At this point you have a good set of requirements. If you are using Agile, this might be a compilation of user stories, but no matter what you call it, you have defined enough detail to provide a much better estimate. The next step is the most important, roll up your sleeves and figure out every task needed to complete this requirement.

Let’s take an example. Let’s imagine that cool new feature the customer is asking for is a “bare bones” ability to track contacts (customers and sales prospects). During your discussion, you would ask “what does bare bones mean to you?” Does it mean that we don’t need (at this time) to secure the data in any way? Does it mean that we just need the ability to view a list of existing contacts, add/edit/delete contacts? If the customer says yes, then dig deeper. Ask if you need auditing (keeping track of each field that changes, etc). Ask specifically what fields of information you want to collect for a contact (name, email, phone, etc) and if we need to be able to also send emails to each contact during this phase of the project. Ask what types of validations they need on a phone number, email address, how wide the fields need to be, are they required for data entry, etc. Ask if the list of contacts needs sorting or searching capabilities, etc.

Once done, let’s imaging your clients says “No security and auditing in this phase, a standard HTML listing of contacts without searching and sorting is OK, a standard HTML data entry screen that allows entry of these fields (contact name, email, phone, etc) with these field validations (contact name is required and can be no more than 50 characters, etc), and the ability to edit or delete an existing contact.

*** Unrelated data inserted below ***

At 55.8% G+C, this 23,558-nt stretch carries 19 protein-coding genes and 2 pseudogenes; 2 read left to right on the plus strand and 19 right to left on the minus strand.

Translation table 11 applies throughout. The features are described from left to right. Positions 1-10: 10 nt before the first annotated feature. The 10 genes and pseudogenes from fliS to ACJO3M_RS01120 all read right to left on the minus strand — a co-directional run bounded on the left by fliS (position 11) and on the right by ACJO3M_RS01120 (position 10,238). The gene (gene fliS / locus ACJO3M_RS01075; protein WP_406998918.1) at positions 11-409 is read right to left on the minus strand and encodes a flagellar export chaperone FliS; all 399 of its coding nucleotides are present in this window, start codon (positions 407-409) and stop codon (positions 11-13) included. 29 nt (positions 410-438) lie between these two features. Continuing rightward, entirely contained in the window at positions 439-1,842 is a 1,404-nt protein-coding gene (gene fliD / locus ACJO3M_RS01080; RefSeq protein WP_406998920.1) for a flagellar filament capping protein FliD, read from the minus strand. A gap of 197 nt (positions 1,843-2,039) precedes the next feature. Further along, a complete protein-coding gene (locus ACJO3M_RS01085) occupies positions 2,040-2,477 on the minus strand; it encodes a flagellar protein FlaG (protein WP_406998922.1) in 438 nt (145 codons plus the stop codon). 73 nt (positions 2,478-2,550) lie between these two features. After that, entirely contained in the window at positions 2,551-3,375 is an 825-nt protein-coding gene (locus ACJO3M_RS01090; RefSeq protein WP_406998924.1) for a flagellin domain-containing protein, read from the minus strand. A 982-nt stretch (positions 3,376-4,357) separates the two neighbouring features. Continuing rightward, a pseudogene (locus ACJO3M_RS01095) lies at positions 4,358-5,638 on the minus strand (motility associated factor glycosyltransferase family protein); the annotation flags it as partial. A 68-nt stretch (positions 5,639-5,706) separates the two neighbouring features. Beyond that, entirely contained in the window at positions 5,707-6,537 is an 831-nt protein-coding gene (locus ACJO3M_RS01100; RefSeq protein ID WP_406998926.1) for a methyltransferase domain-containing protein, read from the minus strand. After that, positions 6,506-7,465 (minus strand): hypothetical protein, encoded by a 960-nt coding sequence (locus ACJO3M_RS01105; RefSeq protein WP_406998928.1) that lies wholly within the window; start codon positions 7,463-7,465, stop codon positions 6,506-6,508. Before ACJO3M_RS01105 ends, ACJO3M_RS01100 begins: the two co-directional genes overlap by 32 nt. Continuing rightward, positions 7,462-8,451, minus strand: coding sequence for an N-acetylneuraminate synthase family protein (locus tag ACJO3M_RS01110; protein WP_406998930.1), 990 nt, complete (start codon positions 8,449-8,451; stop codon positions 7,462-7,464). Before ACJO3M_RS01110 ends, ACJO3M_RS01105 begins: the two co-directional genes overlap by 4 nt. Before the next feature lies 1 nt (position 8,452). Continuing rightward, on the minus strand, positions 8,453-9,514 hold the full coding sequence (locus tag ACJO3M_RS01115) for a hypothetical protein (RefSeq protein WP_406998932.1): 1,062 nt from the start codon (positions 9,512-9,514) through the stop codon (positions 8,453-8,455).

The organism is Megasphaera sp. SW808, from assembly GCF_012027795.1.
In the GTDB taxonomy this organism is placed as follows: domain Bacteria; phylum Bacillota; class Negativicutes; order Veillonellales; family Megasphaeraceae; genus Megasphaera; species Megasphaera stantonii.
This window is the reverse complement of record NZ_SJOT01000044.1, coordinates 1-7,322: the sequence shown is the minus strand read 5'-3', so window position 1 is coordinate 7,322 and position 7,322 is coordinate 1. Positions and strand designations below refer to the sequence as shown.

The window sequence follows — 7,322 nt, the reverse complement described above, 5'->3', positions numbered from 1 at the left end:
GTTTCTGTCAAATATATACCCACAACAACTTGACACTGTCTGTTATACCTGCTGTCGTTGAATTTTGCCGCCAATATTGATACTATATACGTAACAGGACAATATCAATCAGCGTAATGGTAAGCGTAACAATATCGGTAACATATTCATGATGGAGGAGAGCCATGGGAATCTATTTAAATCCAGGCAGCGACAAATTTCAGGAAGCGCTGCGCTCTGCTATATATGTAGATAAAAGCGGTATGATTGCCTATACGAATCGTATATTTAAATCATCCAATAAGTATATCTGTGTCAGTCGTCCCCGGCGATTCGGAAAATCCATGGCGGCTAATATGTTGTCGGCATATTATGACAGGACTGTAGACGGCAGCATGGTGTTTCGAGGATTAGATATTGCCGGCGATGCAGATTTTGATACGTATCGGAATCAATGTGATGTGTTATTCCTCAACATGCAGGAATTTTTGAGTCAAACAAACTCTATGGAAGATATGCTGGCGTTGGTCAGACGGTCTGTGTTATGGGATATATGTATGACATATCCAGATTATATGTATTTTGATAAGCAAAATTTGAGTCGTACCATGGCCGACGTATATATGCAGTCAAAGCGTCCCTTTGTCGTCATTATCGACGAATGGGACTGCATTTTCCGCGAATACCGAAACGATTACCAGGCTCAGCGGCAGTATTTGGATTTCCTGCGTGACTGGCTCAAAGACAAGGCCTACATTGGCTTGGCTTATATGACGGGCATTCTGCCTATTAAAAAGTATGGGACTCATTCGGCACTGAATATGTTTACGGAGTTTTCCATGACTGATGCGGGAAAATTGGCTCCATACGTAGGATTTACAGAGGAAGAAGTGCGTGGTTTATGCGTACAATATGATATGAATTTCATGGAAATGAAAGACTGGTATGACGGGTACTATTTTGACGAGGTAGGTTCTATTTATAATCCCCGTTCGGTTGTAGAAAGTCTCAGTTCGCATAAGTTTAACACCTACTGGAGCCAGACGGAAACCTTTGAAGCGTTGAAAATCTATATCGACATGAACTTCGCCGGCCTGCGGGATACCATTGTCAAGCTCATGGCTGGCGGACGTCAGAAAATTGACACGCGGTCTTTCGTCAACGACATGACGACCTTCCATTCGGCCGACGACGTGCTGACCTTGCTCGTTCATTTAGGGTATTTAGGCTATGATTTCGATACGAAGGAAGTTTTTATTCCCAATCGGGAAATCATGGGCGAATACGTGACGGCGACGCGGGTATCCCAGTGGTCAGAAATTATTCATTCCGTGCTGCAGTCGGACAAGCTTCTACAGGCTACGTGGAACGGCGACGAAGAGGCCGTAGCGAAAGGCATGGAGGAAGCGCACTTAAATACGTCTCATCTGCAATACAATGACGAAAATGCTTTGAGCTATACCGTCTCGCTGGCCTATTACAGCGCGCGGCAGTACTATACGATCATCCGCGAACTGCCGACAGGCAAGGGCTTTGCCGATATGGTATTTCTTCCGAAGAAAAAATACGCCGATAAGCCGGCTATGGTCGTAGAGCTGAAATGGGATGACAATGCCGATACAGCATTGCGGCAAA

In this process, let’s imagine you prototyped 3 screens:

  • Contact Listing – Shows a list of contacts
  • Contact Add – Allows adding of a contact
  • Contact Edit – Allows editing or deleting a contact

From here, you can create 3 requirements from this. Once you have defined your requirements, you can then decompose each one into more specific tasks – allowing you to provide a much better estimate.

Thorny Issue #5: Is my iteration going to complete on time?

So you’ve been a good student, you’ve collected adequate requirements and/or user stories, decomposed your requirements into lower level tasks so that you could provide a much better estimate. You’ve also decided to use a “time box” approach to development where you have set the begin and end dates of the project based on the number of people and hours committed to the project and built in a little buffer for things that go wrong. Well done my friend!

So the project starts and each day that passes you get more nervous that things are not progressing as they should. You start to freak out. How can you know whether you are going to get done on time? Piece of cake! It’s called project burn down, and here is how it works.

First, make sure your time box dates are reasonable. Let’s imagine that we are developing the mythical “Contact Management Software” and we figured out that we have estimated the effort at 274 hours of work. You know that each team member can contribute 32 hours of work a week (80% of the work week), so you set your time box to 9 person weeks (274 / 32 = 8.56 weeks with a single person so you round up to 9 weeks). But you have 3 team members that are going to work on this, so you have time boxed it at 3 weeks (9 weeks / 3 people). So let’s imagine your time box begins on 1-Jan and ends on 19-Jan. The way to determine if you will get done on time is to have your team log time towards each assigned task daily and then re-estimate the effort remaining daily. By re-estimating remaining effort daily, you can quickly see if you are on or off track. Here is how it might look if you are collecting this type of information via a spreadsheet:

So each day you are recording how much effort the team members are saying they have remaining to do for each task. We also created a burn down graph that shows daily progress against plan, so in the graph, if the ac- tual line (blue line) starts to creep above the red line (baseline), you are slipping and you should either have your team work more hours, pull back on any non-critical requirements, or get more team members if you want to stay on time with the delivery. Using a spreadsheet for this is not really optimal because it means that someone on the team (normally the scrum master or project manager) has to keep this spreadsheet updated daily.